The console version's opening cinematic has a Surprise Creepy moment with Angel, of all characters. As Ogre bursts from beneath the tournament arena and begins a fire-breathing rampage, Angel swiftly descends in a column of heavenly light. As the two supernatural creatures begin charging their special attacks, Angel's face briefly contorts into a wrathful grimace just as she unleashes a full-powered Inferno laser, screeching hellishly as she fires it. Good Is Not Soft, indeed.
The continue screens of bosses in TTT2 offer you a first-person view of your character being left at the mercy of the bosses. Jun's screen is harmless, as she simply ponders at you before leaving, but that's not the case with Ogre and Unknown:
Losing to True Ogre is... disturbing to say the least. Probably the most disturbing Continue screen in fighting game history. The camera may not show it but it is still pretty obvious what he's doing, not to mention what you can imagine is actually going on if you listen closely.
Ancient Ogre's ending in Tekken Tag 2. It includes creepy music, surreal art style dissonance, and Ogre calling his buddies and ending the world as we know it not unlike Evangelion's Angels. As a demonstration of power, a single stride from one of the gigantic Ogres decimates an entire city. As they walk the Earth and chant in their alien language, they leave lifeless wastelands in their wake. Praise the heavens that Jin managed to kill this dude back in Tekken 3, otherwise the planet would've been screwed.
True Ogre's TTT2 ending, a homage of Godzilla and Cloverfield. An anonymous civilian runs through a city block that's been converted into a burning hellscape, recording in a Shaky Cam fashion. He trips over and his camera gets a good view of the rampaging monster, True Ogre. The beast then torches the screaming cameraman alive.
Almost identical to Devil Jin's Tekken 5 ending, Kazuya's Tag 2 ending sees him absorb the power of Unknown to gain a further evolution to his Devil form. While it's much tamer than Devil Jin's, something has to be said about how he callously tosses aside Jun, the mother of his child and the only woman he ever felt any attraction to, without a hint of familiarity or remorse. Whatever she may have meant to the younger Kazuya, Jun means absolutely nothing to the Devil he has since become.
For anyone who suffers from panic attacks or nervous breaks, Baek's ending can be difficult to sit through as he has a sudden flashback to a traumatic event from his childhood — his accidental manslaughter of his own father — without any clear trigger. He painfully convulses on the floor of his dojo for a few minutes until Hwoarang steps in. Also counts as a huge Tear Jerker moment.
Steve's ending verges on Medical Horror as we see his backstory as a Mishima Zaibatsu lab rat in grisly detail. With the exception of Dr. Emma Kliesen, the Zaibatsu scientists all wear creepy gas masks and regularly inject Steve with mysterious substances to his extreme discomfort, leaving him permanently scarred.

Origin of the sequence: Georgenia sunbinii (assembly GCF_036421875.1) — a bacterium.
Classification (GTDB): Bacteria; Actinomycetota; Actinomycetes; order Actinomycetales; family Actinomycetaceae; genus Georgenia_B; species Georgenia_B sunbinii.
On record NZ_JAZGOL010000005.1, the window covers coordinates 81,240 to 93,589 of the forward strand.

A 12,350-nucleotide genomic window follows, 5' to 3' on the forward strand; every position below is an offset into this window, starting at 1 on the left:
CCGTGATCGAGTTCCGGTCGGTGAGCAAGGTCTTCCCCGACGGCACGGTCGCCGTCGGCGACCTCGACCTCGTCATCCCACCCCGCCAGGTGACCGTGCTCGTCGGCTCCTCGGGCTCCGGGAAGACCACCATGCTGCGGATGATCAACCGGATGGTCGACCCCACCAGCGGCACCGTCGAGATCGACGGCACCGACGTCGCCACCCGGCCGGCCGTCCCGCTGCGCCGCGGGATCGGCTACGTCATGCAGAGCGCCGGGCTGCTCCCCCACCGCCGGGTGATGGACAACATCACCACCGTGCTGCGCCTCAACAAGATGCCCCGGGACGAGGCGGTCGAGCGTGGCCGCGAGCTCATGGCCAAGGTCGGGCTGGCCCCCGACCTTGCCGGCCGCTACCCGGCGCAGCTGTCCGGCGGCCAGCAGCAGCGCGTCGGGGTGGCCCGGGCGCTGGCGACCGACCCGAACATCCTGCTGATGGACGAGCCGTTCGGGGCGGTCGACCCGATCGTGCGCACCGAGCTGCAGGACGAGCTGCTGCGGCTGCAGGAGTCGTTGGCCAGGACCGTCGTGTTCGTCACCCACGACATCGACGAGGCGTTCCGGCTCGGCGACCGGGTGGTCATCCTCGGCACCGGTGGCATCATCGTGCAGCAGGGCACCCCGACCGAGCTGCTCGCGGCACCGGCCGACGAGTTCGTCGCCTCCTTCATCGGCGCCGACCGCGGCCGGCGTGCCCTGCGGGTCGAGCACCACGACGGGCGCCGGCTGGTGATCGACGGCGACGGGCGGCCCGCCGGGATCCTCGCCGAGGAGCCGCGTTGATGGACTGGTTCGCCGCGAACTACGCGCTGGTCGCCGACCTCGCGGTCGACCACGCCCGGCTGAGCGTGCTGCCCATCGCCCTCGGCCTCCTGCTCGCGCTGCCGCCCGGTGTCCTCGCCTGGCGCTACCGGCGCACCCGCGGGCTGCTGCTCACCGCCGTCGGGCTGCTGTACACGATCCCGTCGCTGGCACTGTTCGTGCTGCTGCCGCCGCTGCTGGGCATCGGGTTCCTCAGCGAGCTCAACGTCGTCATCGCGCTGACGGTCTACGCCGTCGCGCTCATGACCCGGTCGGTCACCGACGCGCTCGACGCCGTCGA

Take a look at True Devil Kazuya, who appears as the final boss of Tekken 7's story mode. He's gone from a purple, winged recolour of himself from Tekken 2 to a truly abominable creature at the end point of his feud with Heihachi. He gets more nightmarish the more you look at him. For one, there's a massive scar spanning his entire torso, under which muscle and tendon can be seen, he has a giant, spiked tail like a scorpion, his hands have grown into claws, there's a third eye on his forehead, and he no longer resembles anything that could have at any point been a human being, let alone one like Kazuya.
Regardless of whether he's canon or not, Negan carries over every bit of menace he had from his home series and arguably makes it even worse. Even in a series with very little blood, you can feel the brutality of every single one of his attacks. He always intends to kill, and in his reveal trailer he performs his signature "Last Day on Earth" execution that he did to Abraham on Paul.
Zafina's return in Tekken 7 is certainly a sigh of relief for fans who thought that she performed Heroic Sacrifice in 6 to seal Azazel away. However, as seen in the Season 3 trailer, she seems to suffer a cursed state where her left hand is taken over by the very demon she swore to defeat. All the wars that Jin instigated, all the people he killed to incite hate from people, and all the sacrifices he had to endure, it's All for Nothing. Azazel survived. The only good news to come out of this is that Zafina still has some control over her body, though she is struggling hard. Better hope Jin takes notice of it while he's busy taking care of Kazuya, or else.
If he wasn't for his sympathetic backstory and status as a reluctant warrior, Fahkumram would be the living definition of a guy you wouldn't want to meet in a dark alleyway at night. The dude is over seven-feet tall, built like a brick shithouse, covered head to toe in scars and tattoos, and he certainly has the Face of a Thug. One of his win-poses even has him sadistically knee his already downed opponent with his full weight, probably crippling them. Add that on top of his brutal Rage Art and you have quite an intimidating enemy to deal with.